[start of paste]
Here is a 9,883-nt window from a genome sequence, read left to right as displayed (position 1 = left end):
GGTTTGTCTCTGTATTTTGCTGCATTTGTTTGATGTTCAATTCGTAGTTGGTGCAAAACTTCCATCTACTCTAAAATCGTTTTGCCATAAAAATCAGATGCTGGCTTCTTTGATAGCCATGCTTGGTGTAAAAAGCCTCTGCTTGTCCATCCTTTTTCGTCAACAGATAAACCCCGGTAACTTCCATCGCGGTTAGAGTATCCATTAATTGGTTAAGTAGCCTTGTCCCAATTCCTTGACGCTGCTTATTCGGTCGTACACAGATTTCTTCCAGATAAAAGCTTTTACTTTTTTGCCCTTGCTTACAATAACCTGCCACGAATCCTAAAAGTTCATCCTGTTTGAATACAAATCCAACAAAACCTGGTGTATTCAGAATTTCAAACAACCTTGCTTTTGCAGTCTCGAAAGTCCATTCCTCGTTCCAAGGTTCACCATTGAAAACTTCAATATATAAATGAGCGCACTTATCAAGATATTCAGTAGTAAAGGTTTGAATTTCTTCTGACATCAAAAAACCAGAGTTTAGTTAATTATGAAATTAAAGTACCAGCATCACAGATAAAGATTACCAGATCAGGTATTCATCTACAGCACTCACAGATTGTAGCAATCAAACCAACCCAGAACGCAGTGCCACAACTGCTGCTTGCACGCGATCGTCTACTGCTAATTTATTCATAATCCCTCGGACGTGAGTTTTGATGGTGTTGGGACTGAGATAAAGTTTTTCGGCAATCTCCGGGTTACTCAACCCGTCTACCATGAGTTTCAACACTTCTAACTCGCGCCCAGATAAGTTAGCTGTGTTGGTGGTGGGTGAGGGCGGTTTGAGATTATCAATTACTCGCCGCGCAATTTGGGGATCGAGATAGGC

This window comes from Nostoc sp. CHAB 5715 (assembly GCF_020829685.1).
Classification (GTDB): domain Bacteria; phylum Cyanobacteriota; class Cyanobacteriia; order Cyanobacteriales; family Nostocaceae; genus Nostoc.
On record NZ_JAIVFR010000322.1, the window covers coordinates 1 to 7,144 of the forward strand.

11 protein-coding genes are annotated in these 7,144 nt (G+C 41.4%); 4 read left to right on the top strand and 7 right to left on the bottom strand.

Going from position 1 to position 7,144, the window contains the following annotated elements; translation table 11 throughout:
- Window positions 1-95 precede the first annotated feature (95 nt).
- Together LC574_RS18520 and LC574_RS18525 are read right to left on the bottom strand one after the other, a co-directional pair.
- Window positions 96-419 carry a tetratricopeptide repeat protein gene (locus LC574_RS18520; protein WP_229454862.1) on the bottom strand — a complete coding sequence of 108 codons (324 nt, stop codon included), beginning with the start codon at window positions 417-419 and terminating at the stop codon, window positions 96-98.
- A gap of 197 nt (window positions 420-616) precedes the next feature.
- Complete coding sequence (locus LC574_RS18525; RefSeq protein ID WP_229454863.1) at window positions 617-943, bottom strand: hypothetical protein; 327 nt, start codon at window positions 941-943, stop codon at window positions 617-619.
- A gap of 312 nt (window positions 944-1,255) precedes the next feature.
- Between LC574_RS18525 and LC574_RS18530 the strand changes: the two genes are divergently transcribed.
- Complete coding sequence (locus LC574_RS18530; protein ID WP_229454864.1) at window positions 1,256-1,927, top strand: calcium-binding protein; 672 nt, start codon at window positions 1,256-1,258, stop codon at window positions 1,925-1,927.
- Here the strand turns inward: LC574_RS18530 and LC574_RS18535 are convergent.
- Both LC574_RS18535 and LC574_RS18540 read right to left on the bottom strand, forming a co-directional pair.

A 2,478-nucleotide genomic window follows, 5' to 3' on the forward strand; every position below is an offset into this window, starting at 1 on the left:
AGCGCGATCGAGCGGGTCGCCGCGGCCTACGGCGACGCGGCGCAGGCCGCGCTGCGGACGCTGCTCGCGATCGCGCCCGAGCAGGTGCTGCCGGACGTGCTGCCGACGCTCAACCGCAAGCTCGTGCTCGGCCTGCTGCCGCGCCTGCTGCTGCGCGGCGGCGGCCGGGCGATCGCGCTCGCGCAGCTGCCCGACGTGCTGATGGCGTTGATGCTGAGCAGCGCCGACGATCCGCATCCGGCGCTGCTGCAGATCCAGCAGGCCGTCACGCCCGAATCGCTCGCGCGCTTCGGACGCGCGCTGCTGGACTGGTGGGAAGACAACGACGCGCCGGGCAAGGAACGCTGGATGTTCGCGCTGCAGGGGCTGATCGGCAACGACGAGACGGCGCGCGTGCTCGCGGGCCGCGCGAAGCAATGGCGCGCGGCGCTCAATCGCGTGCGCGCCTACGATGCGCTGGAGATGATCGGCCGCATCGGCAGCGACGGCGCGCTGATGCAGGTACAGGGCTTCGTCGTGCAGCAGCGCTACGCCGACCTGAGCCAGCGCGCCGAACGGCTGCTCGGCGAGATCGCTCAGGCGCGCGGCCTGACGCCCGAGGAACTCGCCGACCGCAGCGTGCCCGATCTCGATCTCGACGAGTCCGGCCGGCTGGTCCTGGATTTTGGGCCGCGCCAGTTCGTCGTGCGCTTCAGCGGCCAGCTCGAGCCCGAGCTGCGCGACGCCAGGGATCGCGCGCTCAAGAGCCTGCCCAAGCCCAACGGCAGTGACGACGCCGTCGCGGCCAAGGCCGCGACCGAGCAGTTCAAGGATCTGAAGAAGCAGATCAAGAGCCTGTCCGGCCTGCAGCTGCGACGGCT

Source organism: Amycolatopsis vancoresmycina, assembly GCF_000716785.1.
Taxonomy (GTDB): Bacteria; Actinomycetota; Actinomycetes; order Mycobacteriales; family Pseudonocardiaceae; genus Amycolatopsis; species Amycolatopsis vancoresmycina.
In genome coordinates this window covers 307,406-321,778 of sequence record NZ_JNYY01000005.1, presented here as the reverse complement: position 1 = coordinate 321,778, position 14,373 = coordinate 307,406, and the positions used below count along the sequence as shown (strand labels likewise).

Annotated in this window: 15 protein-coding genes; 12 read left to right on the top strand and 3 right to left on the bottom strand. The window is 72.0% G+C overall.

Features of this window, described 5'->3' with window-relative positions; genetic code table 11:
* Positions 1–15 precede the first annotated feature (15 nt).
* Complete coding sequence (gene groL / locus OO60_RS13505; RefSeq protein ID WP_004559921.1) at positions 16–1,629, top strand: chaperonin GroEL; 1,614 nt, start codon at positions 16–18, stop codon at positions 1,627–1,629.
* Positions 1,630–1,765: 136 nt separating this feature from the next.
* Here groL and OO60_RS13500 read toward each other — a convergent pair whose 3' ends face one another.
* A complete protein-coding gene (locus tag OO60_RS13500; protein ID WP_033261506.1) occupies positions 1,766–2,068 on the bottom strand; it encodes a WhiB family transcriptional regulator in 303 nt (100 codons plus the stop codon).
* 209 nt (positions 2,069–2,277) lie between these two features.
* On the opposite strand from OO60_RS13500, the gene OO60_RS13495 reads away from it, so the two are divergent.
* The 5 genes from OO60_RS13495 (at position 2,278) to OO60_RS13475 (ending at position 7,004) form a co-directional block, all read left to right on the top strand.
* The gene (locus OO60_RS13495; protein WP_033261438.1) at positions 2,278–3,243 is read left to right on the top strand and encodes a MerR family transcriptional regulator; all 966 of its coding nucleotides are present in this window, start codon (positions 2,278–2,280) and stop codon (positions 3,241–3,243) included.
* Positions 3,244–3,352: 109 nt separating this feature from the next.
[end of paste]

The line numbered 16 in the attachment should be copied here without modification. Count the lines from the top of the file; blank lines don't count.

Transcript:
- Here the strand turns inward: LC574_RS18530 and LC574_RS18535 are convergent.